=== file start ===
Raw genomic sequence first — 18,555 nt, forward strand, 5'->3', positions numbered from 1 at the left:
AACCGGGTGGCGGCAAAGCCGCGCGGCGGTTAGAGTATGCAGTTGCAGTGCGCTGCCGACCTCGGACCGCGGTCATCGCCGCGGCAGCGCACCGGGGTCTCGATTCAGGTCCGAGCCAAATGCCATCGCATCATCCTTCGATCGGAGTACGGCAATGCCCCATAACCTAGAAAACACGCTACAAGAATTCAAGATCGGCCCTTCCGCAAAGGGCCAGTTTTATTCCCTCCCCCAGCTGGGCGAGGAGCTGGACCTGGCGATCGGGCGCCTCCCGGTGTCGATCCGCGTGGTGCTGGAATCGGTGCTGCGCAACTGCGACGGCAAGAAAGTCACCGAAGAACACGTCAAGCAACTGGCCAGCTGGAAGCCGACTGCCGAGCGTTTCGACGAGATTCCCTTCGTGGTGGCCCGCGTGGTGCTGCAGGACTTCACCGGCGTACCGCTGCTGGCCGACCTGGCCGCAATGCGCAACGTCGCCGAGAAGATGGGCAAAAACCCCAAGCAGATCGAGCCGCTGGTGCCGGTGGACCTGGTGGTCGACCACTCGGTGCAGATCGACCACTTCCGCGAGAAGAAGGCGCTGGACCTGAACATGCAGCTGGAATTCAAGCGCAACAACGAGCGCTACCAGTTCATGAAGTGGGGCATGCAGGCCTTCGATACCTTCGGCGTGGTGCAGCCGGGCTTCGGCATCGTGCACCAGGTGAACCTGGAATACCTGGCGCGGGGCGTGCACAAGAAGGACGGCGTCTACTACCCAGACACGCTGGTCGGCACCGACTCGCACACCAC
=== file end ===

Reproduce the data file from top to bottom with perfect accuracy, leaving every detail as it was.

Raw genomic sequence first — 18,555 nt, forward strand, 5'->3', positions numbered from 1 at the left:
AACCGGGTGGCGGCAAAGCCGCGCGGCGGTTAGAGTATGCAGTTGCAGTGCGCTGCCGACCTCGGACCGCGGTCATCGCCGCGGCAGCGCACCGGGGTCTCGATTCAGGTCCGAGCCAAATGCCATCGCATCATCCTTCGATCGGAGTACGGCAATGCCCCATAACCTAGAAAACACGCTACAAGAATTCAAGATCGGCCCTTCCGCAAAGGGCCAGTTTTATTCCCTCCCCCAGCTGGGCGAGGAGCTGGACCTGGCGATCGGGCGCCTCCCGGTGTCGATCCGCGTGGTGCTGGAATCGGTGCTGCGCAACTGCGACGGCAAGAAAGTCACCGAAGAACACGTCAAGCAACTGGCCAGCTGGAAGCCGACTGCCGAGCGTTTCGACGAGATTCCCTTCGTGGTGGCCCGCGTGGTGCTGCAGGACTTCACCGGCGTACCGCTGCTGGCCGACCTGGCCGCAATGCGCAACGTCGCCGAGAAGATGGGCAAAAACCCCAAGCAGATCGAGCCGCTGGTGCCGGTGGACCTGGTGGTCGACCACTCGGTGCAGATCGACCACTTCCGCGAGAAGAAGGCGCTGGACCTGAACATGCAGCTGGAATTCAAGCGCAACAACGAGCGCTACCAGTTCATGAAGTGGGGCATGCAGGCCTTCGATACCTTCGGCGTGGTGCAGCCGGGCTTCGGCATCGTGCACCAGGTGAACCTGGAATACCTGGCGCGGGGCGTGCACAAGAAGGACGGCGTCTACTACCCAGACACGCTGGTCGGCACCGACTCGCACACCAC